Brachycephalic Airway Syndrome

Brachycephalic Airway Syndrome – An Overview

Upper Airway Problems Seen in Short-Nosed Breeds

  • Partial upper airway obstruction in short-nosed, flat-faced (brachycephalic) breeds of dogs caused by any combination of the following conditions: narrowed nostrils (known as “stenotic nares”); overly long soft palate; turning inside-out of a portion of the voice box or larynx (known as “everted laryngeal saccules”), such that the space for air to pass through the larynx is decreased; and collapse of the voice box or larynx (known as “laryngeal collapse”)
  • An abnormally small windpipe or trachea (known as “hypoplastic trachea”) often is present as well, and can worsen breathing difficulty (respiratory distress)
  • “Upper respiratory tract” (also known as the “upper airways”) includes the nose, nasal passages, throat (pharynx), and windpipe (trachea)

Genetics

  • No specific genes have been identified
  • Short-nosed, flat-faced, broad (brachycephalic) head shape was initially an inherited defect in development of skull bones; has been perpetuated by selective breeding in certain breeds of dogs

Signalment/Description of Pet

Breed Predilections

  • Common syndrome in brachycephalic breeds of dogs

Mean Age and Range

  • Young adults, most diagnosed by 2–3 years of age
  • If diagnosed later than 4 years of age, another disease or condition may be adding to upper airway obstruction leading to diagnosis; older dogs may have a worse outcome post-operatively, but most have some improvement
  • Collapse of the voice box or larynx (known as “laryngeal collapse”) reported in short-nosed, flat faced (brachycephalic) breed puppies as young as 6–7 months of age

Signs/Observed Changes in Pet

  • Snoring; high-pitched, noisy breathing (stridor); noisy breathing when inhaling (stertorous breathing)
  • Rapid breathing (known as “tachypnea”), frequent panting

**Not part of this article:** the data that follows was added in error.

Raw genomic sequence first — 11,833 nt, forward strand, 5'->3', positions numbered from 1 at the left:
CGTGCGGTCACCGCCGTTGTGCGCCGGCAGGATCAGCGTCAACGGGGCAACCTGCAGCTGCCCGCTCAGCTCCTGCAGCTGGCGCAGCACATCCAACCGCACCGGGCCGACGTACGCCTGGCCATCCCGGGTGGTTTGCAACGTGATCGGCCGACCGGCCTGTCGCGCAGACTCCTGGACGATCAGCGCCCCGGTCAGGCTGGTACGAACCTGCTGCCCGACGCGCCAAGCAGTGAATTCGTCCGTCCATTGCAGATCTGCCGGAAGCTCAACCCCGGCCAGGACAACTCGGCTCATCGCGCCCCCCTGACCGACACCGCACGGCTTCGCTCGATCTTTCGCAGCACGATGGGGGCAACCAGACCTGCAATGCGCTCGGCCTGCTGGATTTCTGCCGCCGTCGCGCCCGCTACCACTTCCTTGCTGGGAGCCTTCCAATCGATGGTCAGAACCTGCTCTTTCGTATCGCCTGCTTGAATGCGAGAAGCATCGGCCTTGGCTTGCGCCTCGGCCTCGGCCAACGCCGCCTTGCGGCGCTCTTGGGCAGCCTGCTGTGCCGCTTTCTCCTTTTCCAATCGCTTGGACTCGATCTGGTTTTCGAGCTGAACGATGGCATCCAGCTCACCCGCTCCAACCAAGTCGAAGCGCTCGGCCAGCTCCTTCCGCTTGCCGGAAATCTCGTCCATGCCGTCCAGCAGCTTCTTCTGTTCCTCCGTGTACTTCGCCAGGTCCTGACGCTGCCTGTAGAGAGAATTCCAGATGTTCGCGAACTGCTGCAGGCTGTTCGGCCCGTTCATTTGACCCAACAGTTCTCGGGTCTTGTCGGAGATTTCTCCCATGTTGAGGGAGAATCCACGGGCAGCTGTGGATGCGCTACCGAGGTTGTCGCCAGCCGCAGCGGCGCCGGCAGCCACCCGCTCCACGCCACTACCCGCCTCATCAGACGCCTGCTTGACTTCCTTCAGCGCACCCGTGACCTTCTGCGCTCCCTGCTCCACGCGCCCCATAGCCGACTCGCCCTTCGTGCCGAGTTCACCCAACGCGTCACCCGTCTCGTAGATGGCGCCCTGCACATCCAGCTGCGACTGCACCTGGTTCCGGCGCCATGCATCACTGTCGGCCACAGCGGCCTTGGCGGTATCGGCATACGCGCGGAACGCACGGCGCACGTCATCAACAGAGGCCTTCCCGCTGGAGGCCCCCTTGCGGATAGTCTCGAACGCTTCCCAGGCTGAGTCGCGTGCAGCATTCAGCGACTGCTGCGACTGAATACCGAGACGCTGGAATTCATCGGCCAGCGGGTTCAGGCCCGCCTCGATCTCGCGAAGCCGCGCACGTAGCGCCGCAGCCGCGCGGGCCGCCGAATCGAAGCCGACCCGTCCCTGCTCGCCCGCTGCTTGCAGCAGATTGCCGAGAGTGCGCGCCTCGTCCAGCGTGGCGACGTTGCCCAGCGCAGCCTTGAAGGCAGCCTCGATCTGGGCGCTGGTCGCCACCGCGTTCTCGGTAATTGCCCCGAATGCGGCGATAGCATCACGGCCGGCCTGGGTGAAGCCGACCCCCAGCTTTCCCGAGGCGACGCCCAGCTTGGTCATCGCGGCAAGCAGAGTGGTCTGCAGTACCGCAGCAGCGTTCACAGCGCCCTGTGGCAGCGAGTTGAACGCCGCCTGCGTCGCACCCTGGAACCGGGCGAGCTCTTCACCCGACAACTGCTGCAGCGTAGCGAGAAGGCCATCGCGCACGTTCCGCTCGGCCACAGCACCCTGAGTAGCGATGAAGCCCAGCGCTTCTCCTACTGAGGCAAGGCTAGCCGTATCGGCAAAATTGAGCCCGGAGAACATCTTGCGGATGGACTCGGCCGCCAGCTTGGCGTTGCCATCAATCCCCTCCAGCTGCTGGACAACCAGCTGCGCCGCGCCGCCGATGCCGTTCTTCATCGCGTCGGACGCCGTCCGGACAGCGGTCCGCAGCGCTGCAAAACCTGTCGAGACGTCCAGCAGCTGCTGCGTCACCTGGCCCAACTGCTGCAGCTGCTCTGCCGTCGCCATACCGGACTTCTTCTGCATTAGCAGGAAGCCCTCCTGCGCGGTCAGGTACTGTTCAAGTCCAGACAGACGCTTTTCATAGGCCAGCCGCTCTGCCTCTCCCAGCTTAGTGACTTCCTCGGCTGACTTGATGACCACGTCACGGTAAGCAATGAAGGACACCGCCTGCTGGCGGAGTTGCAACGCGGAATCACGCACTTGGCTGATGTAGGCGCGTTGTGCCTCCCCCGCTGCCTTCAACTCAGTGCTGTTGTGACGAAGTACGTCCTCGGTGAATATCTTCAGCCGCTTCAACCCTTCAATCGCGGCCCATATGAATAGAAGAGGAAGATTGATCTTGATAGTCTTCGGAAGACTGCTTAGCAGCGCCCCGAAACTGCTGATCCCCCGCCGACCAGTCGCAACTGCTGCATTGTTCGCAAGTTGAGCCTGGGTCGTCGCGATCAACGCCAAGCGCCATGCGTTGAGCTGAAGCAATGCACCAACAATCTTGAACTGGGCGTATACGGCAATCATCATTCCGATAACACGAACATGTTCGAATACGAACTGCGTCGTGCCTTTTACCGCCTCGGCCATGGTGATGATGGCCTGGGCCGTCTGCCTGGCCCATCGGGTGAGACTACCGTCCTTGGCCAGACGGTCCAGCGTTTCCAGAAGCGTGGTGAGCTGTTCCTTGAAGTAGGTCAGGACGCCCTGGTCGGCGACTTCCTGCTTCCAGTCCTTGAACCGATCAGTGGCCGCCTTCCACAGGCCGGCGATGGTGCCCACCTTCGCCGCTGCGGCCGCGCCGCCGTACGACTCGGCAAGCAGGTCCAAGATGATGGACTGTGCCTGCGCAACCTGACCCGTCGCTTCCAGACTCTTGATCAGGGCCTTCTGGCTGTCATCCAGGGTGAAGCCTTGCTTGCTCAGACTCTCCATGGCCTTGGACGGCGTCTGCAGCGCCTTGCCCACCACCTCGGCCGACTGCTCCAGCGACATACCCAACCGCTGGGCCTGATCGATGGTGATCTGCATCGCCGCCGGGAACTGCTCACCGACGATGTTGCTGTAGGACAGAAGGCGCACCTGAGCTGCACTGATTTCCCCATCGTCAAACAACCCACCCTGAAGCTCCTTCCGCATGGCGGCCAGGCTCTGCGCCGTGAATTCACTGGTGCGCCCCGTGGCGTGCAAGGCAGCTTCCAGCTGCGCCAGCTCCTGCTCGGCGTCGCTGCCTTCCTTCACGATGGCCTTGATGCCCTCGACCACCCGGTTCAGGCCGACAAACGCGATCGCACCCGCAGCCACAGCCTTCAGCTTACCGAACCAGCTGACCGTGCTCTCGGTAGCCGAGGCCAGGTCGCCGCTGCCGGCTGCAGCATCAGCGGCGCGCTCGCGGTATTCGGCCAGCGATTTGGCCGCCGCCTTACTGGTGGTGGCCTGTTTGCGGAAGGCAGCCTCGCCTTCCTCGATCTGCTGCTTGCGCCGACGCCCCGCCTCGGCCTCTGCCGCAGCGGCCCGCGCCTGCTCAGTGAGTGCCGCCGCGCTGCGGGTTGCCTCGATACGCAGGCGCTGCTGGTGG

• Coughing and gagging
  • Difficulty eating and swallowing
  • Excessive salivation (known as “ptyalism”), regurgitation (return of food or other contents from the esophagus or stomach back up through the mouth), and vomiting
  • Occasionally, fainting (syncope) and episodes of collapse
  • Narrowed nostrils (stenotic nares)
  • Increased breathing (respiratory) effort—may see pulling back of the lips with each breath, open-mouth breathing or constant panting, increased breathing rate, turning of the elbows away from the body (abduction of forelimbs) in an effort to open up the chest, increased abdominal effort during breathing
  • In severe breathing distress, may have increased difficulty in breathing while lying flat (known as “orthopnea”), even to point of reluctance to lie down; and bluish discoloration of skin and moist tissues of body (known as “cyanosis”)
  • Increased body temperature (known as “hyperthermia”) may be present

Causes

  • Brachycephalic airway syndrome results from inherited defects or developmental/growth defects of the upper airway. These defects include the following:
  • Elongated soft palate—reported in over 90% of surgical cases in dogs
  • Narrowed nostrils (stenotic nares)—reported in about 50% of cases in dogs
  • Voice box or laryngeal disease—everted laryngeal saccules (over 50% of affected dogs) and/or laryngeal collapse (approximately 10% of affected dogs)
  • Abnormally small windpipe (hypoplastic trachea); primarily in the English bulldog

Risk Factors

  • Brachycephalic breed
  • Obesity—worsens airway obstruction; associated with poorer outcome following surgical correction; may contribute to backward or reverse flow of stomach contents into the esophagus (known as “gastroesophageal reflux”) and development of aspiration pneumonia
  • Excitement and/or warm, humid weather—increased panting can lead to fluid buildup (edema) in the tissues of the airway, further narrowing the airway opening, and leading to increased body temperature (hyperthermia)
  • Exercise—dogs often are unable to exercise because of airway compromise and low levels of oxygen in their blood (hypoxia)
  • Sedation may cause relaxation of the muscles of throat (pharynx) and soft palate, and may cause complete airway obstruction
  • Lung disease (such as pneumonia, pulmonary edema)—will cause additional breathing compromise
  • Endocrine disease (such as low levels of thyroid [known as “hypothyroidism”] or high levels of steroids [known as “hyperadrenocorticism” or “Cushing’s syndrome”])—could worsen weight gain and cause excessive panting

Treatment

Health Care

  • Surgery recommended for pets with significant clinical signs
  • Emergency presentation with pet in severe breathing distress requires rapid medical intervention, including oxygen supplementation
  • If the pet has high body temperature (hyperthermia), cool with iced water and by directing a fan to blow over the pet (increase convective heat loss); intravenous (IV) fluids should be administered, up to a shock rate if has an extremely elevated body temperature (greater than 106°F)